As the children moved from preschool through third grade, the researchers checked in each year and measured executive function and academic performance. In addition to comparing the REDI students to the control group, they also noted the differences in children that started with high, medium and low executive function within the REDI program.

    After analyzing the data from all five years and across all groups, the researchers found that the children in the low executive function group showed more growth in EF than the control group. The researchers also saw better reading fluency and language arts and math performance in the third grade in the lower executive function group compared to the control group.

    “We saw that this enriched preschool intervention can really have long-term academic benefits, especially, in this case, for kids who were at highest risk for having school difficulties because of their low executive function,” Bierman said. “The greatest benefits for the larger group of children were in the area of social and behavioral adjustment when they moved into elementary school. And for the kids with lower executive function, we also saw improved academic skills.”

    Bierman said she believes that boosting executive function in the kids that needed it most, gave them the skills to participate and focus in the classroom.

    In the future, the researchers said they want to continue following the children in the study as they move into middle and high school to continue measuring the lasting effects of the REDI program.

     


  6. Neurobiology: The chemistry of memory

    December 4, 2017 by Ashley

    From the Ludwig-Maximilians-Universitaet Muenchen (LMU) press release:

    Learning requires the chemical adaptation of individual synapses. Researchers have now revealed the impact of an RNA-binding protein that is intimately involved in this process on learning and memory formation and learning processes.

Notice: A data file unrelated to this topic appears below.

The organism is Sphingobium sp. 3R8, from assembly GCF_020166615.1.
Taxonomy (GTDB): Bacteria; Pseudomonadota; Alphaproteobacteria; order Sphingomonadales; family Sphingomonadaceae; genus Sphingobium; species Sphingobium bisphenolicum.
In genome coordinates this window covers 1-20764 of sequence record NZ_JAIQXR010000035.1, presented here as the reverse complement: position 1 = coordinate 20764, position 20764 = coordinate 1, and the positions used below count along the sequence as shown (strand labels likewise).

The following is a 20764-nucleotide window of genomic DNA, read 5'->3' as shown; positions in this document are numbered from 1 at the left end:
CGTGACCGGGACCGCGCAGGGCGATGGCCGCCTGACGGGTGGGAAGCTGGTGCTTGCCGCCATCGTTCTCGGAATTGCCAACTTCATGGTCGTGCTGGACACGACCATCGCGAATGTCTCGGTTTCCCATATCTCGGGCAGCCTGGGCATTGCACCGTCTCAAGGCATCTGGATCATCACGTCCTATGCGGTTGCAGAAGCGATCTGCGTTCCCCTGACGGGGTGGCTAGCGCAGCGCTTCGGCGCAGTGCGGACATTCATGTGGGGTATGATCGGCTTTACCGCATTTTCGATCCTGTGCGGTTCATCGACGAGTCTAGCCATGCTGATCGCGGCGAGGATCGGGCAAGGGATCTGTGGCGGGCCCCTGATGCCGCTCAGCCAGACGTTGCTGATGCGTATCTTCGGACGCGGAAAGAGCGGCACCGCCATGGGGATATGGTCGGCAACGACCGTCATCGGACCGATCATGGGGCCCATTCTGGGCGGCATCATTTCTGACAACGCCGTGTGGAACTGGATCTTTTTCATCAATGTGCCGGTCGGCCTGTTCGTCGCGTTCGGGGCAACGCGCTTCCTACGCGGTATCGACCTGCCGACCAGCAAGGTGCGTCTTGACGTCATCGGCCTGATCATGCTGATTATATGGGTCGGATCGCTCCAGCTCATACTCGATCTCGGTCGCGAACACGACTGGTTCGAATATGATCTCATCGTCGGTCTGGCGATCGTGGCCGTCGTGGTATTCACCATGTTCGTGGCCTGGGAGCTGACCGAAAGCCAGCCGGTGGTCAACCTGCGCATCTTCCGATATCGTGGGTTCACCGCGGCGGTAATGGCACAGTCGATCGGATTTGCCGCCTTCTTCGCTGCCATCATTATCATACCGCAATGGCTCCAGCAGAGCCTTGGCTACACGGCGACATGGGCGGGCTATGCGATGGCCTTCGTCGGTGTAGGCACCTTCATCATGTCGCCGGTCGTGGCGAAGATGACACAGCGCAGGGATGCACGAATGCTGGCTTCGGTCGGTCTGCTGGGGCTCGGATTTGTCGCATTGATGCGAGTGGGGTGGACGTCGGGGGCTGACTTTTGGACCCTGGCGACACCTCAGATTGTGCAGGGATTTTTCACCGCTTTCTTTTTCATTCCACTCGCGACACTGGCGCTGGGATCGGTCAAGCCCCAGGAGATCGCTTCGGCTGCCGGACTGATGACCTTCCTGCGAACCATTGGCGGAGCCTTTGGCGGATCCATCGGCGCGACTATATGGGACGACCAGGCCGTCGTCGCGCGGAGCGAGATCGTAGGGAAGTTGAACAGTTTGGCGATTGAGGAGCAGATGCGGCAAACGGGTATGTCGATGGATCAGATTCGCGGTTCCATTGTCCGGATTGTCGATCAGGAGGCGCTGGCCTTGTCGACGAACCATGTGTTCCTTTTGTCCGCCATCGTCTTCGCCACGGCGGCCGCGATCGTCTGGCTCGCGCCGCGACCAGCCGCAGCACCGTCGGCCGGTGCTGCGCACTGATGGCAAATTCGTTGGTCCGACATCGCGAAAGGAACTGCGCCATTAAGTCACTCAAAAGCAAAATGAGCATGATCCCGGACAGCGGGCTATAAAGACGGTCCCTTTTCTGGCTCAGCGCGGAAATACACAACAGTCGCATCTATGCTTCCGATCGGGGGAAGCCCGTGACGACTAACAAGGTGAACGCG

The formation of memories requires subtle changes in brain structures. This is because learning and memory are the result of the incessant modification of synapses — which provide the functional connections that enable nerve cells to communicate with one another. The long-term molecular alterations involved in this process are encoded by so-called messenger RNAs, which are produced in the nucleus of the neuron and must be transported to the appropriate synapses in order to program the synthesis of specific proteins “on-site.” In previous studies, LMU scientist Michael Kiebler has shown that the RNA-binding protein Staufen2 plays an essential role in conveying these mRNAs to their destinations. But exactly how this molecular process actually affects learning and behavior was not well understood. Now, a study carried out by the Kiebler group, in collaboration with Dusan Bartsch (Mannheim University) and Spanish colleagues (Seville University), has shed new light on this issue. The new work shows, for the first time, that reduced levels of Staufen2 are associated with a specific impairment of memory. The findings appear in the journal Genome Biology.